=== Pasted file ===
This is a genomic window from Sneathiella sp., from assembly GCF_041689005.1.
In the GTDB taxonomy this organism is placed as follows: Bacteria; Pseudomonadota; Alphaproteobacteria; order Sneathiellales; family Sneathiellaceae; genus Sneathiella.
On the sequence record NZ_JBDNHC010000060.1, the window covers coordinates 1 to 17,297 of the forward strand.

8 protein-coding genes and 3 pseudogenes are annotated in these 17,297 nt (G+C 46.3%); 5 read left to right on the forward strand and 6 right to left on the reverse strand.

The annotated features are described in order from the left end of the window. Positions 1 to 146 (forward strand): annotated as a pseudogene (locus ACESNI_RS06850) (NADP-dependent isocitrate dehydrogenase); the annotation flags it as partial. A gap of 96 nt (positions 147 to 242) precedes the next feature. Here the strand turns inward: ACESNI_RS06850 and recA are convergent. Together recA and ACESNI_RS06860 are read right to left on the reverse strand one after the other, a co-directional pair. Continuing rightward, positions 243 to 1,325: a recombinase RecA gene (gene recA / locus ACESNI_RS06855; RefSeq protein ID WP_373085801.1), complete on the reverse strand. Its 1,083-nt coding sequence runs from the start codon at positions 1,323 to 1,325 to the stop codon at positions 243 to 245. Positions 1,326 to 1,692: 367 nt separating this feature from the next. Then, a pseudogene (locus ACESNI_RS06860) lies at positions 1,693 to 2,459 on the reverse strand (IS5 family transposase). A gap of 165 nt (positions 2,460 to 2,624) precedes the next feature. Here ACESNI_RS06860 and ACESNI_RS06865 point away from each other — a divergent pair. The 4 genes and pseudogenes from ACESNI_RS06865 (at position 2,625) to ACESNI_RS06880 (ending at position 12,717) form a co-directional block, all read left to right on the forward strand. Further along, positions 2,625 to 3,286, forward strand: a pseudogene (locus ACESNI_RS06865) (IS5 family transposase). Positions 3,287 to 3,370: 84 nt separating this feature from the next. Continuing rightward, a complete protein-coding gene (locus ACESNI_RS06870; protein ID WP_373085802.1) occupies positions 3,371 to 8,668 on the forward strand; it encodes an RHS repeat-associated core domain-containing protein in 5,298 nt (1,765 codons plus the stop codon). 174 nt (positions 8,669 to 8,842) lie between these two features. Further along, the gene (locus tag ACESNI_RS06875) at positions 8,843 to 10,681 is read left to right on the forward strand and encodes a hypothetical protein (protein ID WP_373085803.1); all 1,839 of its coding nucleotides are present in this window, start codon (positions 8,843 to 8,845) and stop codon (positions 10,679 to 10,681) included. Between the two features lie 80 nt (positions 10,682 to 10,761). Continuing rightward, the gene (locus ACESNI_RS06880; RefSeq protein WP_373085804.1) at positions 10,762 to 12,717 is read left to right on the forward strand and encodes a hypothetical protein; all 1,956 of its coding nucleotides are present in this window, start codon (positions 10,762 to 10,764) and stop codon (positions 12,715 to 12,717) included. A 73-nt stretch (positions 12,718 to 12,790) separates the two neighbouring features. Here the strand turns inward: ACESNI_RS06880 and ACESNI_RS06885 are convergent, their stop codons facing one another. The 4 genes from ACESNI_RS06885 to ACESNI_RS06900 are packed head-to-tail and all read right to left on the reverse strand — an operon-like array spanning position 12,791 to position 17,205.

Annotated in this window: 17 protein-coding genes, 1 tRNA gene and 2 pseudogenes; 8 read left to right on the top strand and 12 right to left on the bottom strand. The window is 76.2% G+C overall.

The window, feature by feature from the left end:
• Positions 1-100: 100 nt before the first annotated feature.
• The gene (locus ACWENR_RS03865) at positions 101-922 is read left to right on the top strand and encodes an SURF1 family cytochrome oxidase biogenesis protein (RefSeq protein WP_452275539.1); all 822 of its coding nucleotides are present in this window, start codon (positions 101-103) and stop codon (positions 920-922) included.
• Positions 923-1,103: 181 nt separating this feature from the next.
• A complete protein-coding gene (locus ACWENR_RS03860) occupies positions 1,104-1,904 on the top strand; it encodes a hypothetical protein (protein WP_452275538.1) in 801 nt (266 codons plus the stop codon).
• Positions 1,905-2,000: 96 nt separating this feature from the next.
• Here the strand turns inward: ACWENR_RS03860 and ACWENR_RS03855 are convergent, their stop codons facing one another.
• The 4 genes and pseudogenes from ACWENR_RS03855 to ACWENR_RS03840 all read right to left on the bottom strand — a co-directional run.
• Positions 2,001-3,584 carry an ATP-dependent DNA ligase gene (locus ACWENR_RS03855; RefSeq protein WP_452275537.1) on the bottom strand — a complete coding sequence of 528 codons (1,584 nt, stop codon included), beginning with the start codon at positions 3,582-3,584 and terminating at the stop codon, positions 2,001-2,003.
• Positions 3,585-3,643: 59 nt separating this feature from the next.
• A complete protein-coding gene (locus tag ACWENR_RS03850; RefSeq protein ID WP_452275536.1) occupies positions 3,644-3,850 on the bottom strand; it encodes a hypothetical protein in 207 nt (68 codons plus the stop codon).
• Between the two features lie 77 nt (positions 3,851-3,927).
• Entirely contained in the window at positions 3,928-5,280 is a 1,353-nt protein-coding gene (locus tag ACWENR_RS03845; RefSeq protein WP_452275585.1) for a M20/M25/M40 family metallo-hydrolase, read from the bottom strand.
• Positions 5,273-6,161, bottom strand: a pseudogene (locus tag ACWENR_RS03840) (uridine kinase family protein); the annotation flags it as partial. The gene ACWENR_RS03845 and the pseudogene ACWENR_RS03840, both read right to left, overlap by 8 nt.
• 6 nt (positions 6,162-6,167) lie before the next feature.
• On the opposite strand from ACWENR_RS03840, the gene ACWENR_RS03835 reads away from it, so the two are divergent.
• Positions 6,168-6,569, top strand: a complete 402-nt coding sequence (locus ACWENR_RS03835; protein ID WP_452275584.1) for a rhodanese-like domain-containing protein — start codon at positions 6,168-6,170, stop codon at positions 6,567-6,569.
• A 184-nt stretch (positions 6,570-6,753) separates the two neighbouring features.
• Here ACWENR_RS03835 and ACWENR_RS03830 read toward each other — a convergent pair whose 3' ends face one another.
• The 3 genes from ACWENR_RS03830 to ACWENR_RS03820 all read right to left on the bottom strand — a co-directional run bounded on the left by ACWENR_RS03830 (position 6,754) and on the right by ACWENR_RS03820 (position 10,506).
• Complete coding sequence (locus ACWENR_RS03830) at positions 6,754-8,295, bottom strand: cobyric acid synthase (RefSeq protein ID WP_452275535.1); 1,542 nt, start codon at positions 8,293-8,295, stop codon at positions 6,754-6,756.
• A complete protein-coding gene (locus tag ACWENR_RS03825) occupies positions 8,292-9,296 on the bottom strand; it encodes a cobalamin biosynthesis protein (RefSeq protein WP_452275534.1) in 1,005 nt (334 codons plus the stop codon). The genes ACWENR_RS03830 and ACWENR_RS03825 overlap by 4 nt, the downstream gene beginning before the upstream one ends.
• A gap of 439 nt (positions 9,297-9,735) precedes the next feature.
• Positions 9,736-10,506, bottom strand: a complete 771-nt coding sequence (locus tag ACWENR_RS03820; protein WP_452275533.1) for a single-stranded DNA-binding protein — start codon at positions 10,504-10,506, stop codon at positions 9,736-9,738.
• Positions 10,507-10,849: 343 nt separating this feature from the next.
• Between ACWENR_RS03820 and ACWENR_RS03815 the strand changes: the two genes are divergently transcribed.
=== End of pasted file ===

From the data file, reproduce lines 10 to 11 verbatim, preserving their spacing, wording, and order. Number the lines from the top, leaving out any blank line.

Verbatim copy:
• Positions 923-1,103: 181 nt separating this feature from the next.
• A complete protein-coding gene (locus ACWENR_RS03860) occupies positions 1,104-1,904 on the top strand; it encodes a hypothetical protein (protein WP_452275538.1) in 801 nt (266 codons plus the stop codon).